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01.12.2014 | Research | Ausgabe 1/2014 Open Access

Journal of Trauma Management & Outcomes 1/2014

Vagus nerve stimulation improves coagulopathy in hemorrhagic shock: a thromboelastometric animal model study

Zeitschrift:
Journal of Trauma Management & Outcomes > Ausgabe 1/2014
Autoren:
Joao B Rezende-Neto, Roger Lage Alves, Mario Carvalho Jr, Thiago Almeida, Cyntia Trant, Christopher Kushmerick, Marcus Andrade, Sandro B Rizoli, Jose Cunha-Melo
Wichtige Hinweise

Electronic supplementary material

The online version of this article (doi:10.​1186/​1752-2897-8-15) contains supplementary material, which is available to authorized users.

Competing interests

The authors declare that they have no competing interests.

Authors’ contributions

JBRN, conceived the study, participated in the design and coordination, drafted the manuscript and performed statistical analysis. RLA, participated in the design and manuscript drafting, performed the assays and surgical procedures. MC Jr., Participated in the design of the study and performed the assays and surgical procedures. TA, Participated in the design of the study, performed the assays and surgical procedures. CT, Performed the assays and surgical procedures, participated in the manuscript drafting. CK, participated in the design of the study and surgical procedures. MA, Performed the assays, statistical analysis and manuscript drafting. SBR, participated in the design, coordination, and manuscript drafting. JRCM participated in the design, coordination, and performed the assays. All authors read and approved the final manuscript.

Abstract

Introduction

Inflammation plays a major role in the multifactorial process of trauma associated coagulopathy. The vagus nerve regulates the cholinergic anti-inflammatory pathway. We hypothesized that efferent vagus nerve stimulation (VNS) can improve coagulopathy by modulating the inflammatory response to hemorrhage.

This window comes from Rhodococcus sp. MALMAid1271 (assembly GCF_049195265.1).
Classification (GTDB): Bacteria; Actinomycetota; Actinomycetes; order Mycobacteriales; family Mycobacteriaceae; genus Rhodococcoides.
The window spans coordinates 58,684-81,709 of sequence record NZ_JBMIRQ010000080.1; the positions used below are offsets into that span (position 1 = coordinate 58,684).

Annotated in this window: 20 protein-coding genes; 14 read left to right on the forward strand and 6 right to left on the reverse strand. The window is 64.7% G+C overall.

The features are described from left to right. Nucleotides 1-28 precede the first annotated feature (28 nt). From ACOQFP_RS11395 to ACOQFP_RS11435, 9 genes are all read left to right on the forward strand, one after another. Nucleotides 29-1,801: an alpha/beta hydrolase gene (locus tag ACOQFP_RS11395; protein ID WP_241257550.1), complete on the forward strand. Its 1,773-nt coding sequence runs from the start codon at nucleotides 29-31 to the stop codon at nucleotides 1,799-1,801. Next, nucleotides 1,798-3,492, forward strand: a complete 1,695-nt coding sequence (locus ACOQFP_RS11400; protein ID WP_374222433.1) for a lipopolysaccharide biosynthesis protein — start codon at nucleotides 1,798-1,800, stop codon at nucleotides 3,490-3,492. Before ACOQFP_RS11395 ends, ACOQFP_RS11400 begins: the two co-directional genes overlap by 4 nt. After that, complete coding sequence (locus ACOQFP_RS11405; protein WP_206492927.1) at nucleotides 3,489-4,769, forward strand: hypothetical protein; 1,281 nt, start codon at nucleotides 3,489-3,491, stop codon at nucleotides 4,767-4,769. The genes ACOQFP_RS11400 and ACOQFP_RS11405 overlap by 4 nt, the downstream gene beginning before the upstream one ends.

Methods

Wistar rats (n = 24) were divided in 3 groups: Group (G1) Sham hemorrhagic shock (HS); (G2) HS w/o VNS; (G3) HS followed by division of the vagus nerves and VNS of the distal stumps. Hemorrhage (45% of baseline MAPx15 minutes) was followed by normotensive resuscitation with LR. Vagus nerves were stimulated (3.5 mA, 5 Hz) for 30 sec 7 times. Samples were obtained at baseline and at 60 minutes for thromboelastometry (Rotem®) and cytokine assays (IL-1 and IL-10). ANOVA was used for statistical analysis; significance was set at p < 0.05.

Results

Maximum clot firmness (MCF) significantly decreased in G2 after HS (71.5 ± 1.5 vs. 64 ± 1.6) (p < 0.05). MCF significantly increased in G3 compared to baseline (67.3 ± 2.7 vs. 71.5 ± 1.2) (p < 0.05). G3 also showed significant improvement in Alfa angle, and Clot Formation Time (CFT) compared to baseline. IL-1 increased significantly in group 2 and decrease in group 3, while IL-10 increased in group 3 (p < 0.05).

Conclusions

Electrical stimulation of efferent vagus nerves, during resuscitation (G3), decreases inflammatory response to hemorrhage and improves coagulation.
Zusatzmaterial
Authors’ original file for figure 1
13032_2014_85_MOESM1_ESM.pdf
Authors’ original file for figure 2
13032_2014_85_MOESM2_ESM.pdf
Authors’ original file for figure 3
13032_2014_85_MOESM3_ESM.pdf
Authors’ original file for figure 4
13032_2014_85_MOESM4_ESM.pdf
Literatur
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Reviewer Acknowledgement

Reviewer acknowledgement 2013